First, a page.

Today we’re going to talk about one of my favorite topics: the art of focusing more of your energy on the things that actually matter.
So first, a quick disclaimer…
The only way to make real progress in our careers is to do the work. I can’t stress this enough. There’s no overnight success. There’s no magic pill you can take to wake up the next morning with the film career you’ve always wanted. You’ve got to do the work, plain and simple.
And doing the work simply means investing your time and energy in a way that will move you towards your goals.
So here’s a tough, but important question for you. Are you investing your time and energy on the activities that will actually make a difference in your career?
For a lot of the filmmakers I know, much of our spare time and energy are being spent on reading blog post after blog post, perusing forums and facebook groups and reddit, watching short films and YouTube videos, dreaming about films we want to make, and all sorts of things that feel good in the moment.
But we all know these types of activities don’t actually move the needle. In fact, if we invest too much of our time into these things, it’s a perfect recipe for spinning our wheels and going nowhere.
Here’s what to do instead.
The magical art of narrowing your focus
In The ONE Thing (a seminal book on productivity and achieving big goals), Gary Keller lays out a case for focusing your energy as narrowly as possible. Here's what he means by that.
“When you want the absolute best chance to succeed at anything you want, your approach should always be the same. Go small.
“Going small” is ignoring all the things you could do and doing what you should do. It’s recognizing that not all things matter equally and finding the things that matter most. It’s realizing that extraordinary results are directly determined by how narrow you can make your focus.
The way to get the most out of your work and your life is to go as small as possible…
When you go as small as possible, you’ll be staring at one thing. And that’s the point.”
I can’t stress just how crucial this idea is for making progress in our film careers.
Not all work is important work. Being “busy” working towards your goals means literally nothing if you’re focused on the wrong things.
If you want to succeed, you need to identify those few actions that will actually make a difference, then you need to do them consistently (which is what lesson three is all about).
So this leaves the all-important question: how do you find the work that matters most?
Luckily, Keller doesn't leave us hanging on this question. Instead, he gives us a powerful tool that we can use not only to find the small bits of important work, but also the larger direction in our careers and lives.
You simply ask yourself what he calls The Focusing Question:
"What's the one thing I can do, such that by doing it, everything else will be easier or unnecessary?"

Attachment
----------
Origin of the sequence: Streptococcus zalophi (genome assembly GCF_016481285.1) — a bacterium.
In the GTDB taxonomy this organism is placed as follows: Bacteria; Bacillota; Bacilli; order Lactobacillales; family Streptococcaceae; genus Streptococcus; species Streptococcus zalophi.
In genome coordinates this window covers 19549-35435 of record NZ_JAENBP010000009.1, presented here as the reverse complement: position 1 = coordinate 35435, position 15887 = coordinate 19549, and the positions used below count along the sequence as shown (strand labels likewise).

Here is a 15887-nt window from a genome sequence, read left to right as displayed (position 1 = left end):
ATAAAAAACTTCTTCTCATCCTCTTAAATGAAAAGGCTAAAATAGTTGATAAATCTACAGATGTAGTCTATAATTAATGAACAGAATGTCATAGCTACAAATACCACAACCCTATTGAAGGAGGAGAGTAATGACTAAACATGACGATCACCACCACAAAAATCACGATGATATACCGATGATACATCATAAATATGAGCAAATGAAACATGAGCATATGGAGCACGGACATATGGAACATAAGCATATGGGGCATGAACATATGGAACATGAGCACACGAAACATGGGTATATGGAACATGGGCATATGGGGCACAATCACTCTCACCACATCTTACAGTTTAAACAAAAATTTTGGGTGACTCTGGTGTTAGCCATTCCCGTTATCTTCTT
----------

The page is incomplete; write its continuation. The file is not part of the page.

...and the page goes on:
This question is deceptively simple, but if you answer it honestly and concretely, it will give you the most impactful thing to work on right now.
Let’s take a trip to Example Town, USA to see how this works.
The Focusing Question in Action
Let's say you're an indie filmmaker who's looking to make a living from your original films.
There are all sorts of activities you could pursue with this particular definition of success. You could write scripts and make films. You could network and schmooze with other filmmakers, agents, potential investors, etc. You could work on honing your skills and building up a unique artistic voice.
All of these things seem like reasonable and productive ways to spend your time.
That’s why you’d ask yourself the Focusing Question: What's the one thing I can focus on, such that by doing it, everything else in my film career will be easier or unnecessary?
In this case, there are a couple of different directions you could take this, depending on whether you want to make "indie films" within the context of the industry, or you want to be truly independent of the industry and make a living outside of it.
Presuming you're part of the latter group, the single most impactful activity you could focus on is building an online audience. More specifically, you’d want to build an email list of people who want to hear from you and watch your films. That’s the gold standard.
This enables a couple of things:
- You’re able to sell films (and merchandise) directly to your audience without any middle men.
- You become far more attractive to traditional distributors because it means they have less marketing to do to recoup their costs.
- Finding investors for projects becomes easier because you can make a stronger case for why your film will actually make money.
- Crowdfunding becomes easier because you already have a relationship with the people who love your work.
- You can generate income through other means, such as Patreon.
- And generally speaking, having an audience opens you up to all sorts of unforeseen opportunities you’d never have otherwise.
Basically, having an audience is one of the absolute best things you can do if you want to make a living from original work. An audience gives you a more substantial chance at succeeding within the industry, and it gives you the option to skip the industry entirely and make a living on your own.
Literally no other way of investing your time will have that kind of impact. Thanks Focusing Question!
Using the Focusing Question to drill even deeper
Once you've used the Focusing Question to identify which activity to focus on at any given point in your career, it's time to use it to get even more specific and granular. Now it's time to find the most important work within the activity itself.
So let's go back to our indie filmmaking example. If your most important goal right now is building an email list of true fans, what's the one thing you could focus on, such that by doing it, everything else will be easier or unnecessary?